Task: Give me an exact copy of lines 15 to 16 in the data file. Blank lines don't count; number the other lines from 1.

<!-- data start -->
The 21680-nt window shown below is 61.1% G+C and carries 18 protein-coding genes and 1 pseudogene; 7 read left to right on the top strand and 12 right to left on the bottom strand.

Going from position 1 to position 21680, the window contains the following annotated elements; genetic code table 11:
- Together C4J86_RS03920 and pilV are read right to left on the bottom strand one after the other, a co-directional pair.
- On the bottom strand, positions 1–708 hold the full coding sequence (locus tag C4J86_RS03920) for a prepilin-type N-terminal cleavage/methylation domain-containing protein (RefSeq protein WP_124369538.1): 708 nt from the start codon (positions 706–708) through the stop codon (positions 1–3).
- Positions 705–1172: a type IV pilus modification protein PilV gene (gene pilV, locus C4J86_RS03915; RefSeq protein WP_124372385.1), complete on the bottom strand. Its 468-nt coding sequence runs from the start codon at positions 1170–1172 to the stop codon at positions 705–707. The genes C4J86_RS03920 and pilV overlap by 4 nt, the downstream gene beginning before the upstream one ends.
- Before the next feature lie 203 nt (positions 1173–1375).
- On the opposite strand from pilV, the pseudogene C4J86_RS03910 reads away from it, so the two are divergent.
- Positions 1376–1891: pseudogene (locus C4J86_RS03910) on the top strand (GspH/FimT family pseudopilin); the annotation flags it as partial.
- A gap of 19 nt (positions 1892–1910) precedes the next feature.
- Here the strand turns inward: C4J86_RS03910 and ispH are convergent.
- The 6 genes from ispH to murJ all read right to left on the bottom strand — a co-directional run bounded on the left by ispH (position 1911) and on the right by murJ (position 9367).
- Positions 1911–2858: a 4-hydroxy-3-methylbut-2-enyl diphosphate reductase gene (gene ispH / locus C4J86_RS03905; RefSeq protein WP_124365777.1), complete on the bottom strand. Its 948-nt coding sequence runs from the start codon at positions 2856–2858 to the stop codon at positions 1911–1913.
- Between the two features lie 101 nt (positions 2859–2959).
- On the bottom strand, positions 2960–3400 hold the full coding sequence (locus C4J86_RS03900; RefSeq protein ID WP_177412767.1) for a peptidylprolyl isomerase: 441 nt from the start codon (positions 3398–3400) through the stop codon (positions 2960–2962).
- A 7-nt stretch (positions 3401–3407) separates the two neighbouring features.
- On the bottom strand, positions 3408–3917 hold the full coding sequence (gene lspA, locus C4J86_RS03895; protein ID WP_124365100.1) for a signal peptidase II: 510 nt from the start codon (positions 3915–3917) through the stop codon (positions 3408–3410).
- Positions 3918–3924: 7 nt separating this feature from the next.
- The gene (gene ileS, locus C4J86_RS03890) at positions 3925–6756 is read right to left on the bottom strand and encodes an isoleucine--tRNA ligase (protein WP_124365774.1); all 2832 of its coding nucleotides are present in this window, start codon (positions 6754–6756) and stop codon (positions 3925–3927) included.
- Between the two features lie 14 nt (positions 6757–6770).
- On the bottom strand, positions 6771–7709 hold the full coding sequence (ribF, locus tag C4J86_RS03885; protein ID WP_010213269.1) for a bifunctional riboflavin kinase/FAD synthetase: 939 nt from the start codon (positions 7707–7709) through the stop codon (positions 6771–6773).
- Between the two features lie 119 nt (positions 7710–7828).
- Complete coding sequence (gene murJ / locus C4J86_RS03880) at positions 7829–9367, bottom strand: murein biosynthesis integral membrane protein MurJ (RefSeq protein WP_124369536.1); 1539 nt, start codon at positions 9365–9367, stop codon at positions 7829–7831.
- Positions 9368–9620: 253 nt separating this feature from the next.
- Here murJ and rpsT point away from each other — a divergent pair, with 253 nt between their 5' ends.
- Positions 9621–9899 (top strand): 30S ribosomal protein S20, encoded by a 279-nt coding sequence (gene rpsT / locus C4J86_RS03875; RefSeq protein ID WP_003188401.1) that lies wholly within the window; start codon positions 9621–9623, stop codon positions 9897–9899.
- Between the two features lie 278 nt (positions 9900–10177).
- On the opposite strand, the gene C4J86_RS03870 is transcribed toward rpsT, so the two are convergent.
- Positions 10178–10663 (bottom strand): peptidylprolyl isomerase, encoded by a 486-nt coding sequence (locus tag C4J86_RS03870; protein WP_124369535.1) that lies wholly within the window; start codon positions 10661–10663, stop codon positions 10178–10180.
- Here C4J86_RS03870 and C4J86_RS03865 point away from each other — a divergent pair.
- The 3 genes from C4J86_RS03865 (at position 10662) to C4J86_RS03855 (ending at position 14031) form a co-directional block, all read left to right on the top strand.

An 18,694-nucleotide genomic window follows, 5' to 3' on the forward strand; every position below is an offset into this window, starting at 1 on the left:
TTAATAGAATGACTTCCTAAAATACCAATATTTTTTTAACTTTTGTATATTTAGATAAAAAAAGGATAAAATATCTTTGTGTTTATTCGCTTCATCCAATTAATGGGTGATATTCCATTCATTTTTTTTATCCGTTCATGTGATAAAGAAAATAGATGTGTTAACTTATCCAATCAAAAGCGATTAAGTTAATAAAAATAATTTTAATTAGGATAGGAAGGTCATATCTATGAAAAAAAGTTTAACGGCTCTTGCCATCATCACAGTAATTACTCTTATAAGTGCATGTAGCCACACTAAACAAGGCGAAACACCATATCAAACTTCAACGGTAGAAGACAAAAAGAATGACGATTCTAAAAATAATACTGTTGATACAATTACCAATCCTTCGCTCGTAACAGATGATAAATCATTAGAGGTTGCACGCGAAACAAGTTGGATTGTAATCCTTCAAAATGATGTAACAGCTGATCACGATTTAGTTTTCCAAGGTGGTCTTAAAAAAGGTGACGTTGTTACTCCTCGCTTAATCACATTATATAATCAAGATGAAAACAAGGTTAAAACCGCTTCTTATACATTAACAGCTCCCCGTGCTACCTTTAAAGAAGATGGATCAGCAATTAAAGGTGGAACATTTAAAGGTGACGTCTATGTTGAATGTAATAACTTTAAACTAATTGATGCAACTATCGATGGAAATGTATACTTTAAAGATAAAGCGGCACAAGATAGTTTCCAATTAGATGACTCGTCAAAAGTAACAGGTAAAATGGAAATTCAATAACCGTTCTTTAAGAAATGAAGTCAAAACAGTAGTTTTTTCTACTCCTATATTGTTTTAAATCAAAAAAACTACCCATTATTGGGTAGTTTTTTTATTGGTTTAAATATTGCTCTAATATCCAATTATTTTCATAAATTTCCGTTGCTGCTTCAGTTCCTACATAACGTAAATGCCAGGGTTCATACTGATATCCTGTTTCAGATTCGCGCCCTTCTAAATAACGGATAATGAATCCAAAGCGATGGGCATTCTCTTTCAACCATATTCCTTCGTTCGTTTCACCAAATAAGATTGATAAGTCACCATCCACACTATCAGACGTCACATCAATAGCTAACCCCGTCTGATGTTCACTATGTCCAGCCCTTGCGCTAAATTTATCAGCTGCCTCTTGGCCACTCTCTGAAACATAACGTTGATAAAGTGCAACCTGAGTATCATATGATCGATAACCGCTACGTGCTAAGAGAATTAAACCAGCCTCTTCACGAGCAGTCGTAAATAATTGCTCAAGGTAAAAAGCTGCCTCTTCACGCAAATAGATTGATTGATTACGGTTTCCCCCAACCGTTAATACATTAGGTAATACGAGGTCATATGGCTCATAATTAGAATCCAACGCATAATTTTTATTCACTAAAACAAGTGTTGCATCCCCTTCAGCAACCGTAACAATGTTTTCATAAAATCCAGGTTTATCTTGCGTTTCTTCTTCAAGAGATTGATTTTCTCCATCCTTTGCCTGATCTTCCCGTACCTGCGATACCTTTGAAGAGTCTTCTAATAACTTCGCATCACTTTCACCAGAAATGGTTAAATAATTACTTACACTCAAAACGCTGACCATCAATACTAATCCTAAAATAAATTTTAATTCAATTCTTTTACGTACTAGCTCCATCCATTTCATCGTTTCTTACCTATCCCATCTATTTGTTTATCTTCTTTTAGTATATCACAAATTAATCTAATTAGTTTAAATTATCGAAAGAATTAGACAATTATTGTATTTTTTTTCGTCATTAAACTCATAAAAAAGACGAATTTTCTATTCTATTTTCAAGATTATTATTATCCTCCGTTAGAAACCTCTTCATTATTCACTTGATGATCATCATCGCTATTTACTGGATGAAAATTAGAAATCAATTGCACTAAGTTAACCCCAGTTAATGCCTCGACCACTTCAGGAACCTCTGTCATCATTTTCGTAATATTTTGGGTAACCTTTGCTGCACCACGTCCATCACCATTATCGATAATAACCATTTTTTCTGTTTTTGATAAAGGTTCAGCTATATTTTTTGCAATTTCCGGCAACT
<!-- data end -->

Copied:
- A 7-nt stretch (positions 3401–3407) separates the two neighbouring features.
- On the bottom strand, positions 3408–3917 hold the full coding sequence (gene lspA, locus C4J86_RS03895; protein ID WP_124365100.1) for a signal peptidase II: 510 nt from the start codon (positions 3915–3917) through the stop codon (positions 3408–3410).